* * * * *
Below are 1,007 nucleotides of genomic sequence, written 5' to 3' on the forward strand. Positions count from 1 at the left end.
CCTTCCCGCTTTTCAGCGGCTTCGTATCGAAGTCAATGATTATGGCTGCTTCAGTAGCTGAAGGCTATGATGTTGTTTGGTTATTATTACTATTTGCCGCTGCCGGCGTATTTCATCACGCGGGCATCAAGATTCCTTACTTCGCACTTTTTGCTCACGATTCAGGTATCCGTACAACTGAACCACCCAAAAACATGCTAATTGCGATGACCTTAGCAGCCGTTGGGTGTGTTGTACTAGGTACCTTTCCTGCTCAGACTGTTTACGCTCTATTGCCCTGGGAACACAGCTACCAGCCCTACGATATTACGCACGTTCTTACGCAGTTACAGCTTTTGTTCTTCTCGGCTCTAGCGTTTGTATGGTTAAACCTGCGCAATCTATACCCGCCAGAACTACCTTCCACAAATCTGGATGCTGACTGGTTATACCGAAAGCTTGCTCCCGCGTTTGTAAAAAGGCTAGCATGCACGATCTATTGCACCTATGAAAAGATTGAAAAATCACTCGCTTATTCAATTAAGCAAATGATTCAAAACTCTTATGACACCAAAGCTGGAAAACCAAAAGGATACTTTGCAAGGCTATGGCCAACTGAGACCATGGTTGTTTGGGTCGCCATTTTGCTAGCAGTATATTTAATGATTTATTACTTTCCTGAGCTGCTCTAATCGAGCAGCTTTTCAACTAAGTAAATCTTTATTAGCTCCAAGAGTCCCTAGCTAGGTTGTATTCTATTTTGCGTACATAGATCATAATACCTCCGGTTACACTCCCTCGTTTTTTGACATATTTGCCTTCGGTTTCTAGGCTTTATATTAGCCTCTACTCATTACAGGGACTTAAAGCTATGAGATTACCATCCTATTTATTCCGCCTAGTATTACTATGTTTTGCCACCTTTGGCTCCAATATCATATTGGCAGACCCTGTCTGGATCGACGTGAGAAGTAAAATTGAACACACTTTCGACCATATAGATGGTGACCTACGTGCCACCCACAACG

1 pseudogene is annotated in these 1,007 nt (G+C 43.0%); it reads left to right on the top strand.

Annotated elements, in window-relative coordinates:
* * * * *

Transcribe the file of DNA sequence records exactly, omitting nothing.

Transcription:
Below are 1,007 nucleotides of genomic sequence, written 5' to 3' on the forward strand. Positions count from 1 at the left end.
CCTTCCCGCTTTTCAGCGGCTTCGTATCGAAGTCAATGATTATGGCTGCTTCAGTAGCTGAAGGCTATGATGTTGTTTGGTTATTATTACTATTTGCCGCTGCCGGCGTATTTCATCACGCGGGCATCAAGATTCCTTACTTCGCACTTTTTGCTCACGATTCAGGTATCCGTACAACTGAACCACCCAAAAACATGCTAATTGCGATGACCTTAGCAGCCGTTGGGTGTGTTGTACTAGGTACCTTTCCTGCTCAGACTGTTTACGCTCTATTGCCCTGGGAACACAGCTACCAGCCCTACGATATTACGCACGTTCTTACGCAGTTACAGCTTTTGTTCTTCTCGGCTCTAGCGTTTGTATGGTTAAACCTGCGCAATCTATACCCGCCAGAACTACCTTCCACAAATCTGGATGCTGACTGGTTATACCGAAAGCTTGCTCCCGCGTTTGTAAAAAGGCTAGCATGCACGATCTATTGCACCTATGAAAAGATTGAAAAATCACTCGCTTATTCAATTAAGCAAATGATTCAAAACTCTTATGACACCAAAGCTGGAAAACCAAAAGGATACTTTGCAAGGCTATGGCCAACTGAGACCATGGTTGTTTGGGTCGCCATTTTGCTAGCAGTATATTTAATGATTTATTACTTTCCTGAGCTGCTCTAATCGAGCAGCTTTTCAACTAAGTAAATCTTTATTAGCTCCAAGAGTCCCTAGCTAGGTTGTATTCTATTTTGCGTACATAGATCATAATACCTCCGGTTACACTCCCTCGTTTTTTGACATATTTGCCTTCGGTTTCTAGGCTTTATATTAGCCTCTACTCATTACAGGGACTTAAAGCTATGAGATTACCATCCTATTTATTCCGCCTAGTATTACTATGTTTTGCCACCTTTGGCTCCAATATCATATTGGCAGACCCTGTCTGGATCGACGTGAGAAGTAAAATTGAACACACTTTCGACCATATAGATGGTGACCTACGTGCCACCCACAACG

1 pseudogene is annotated in these 1,007 nt (G+C 43.0%); it reads left to right on the top strand.

Annotated elements, in window-relative coordinates: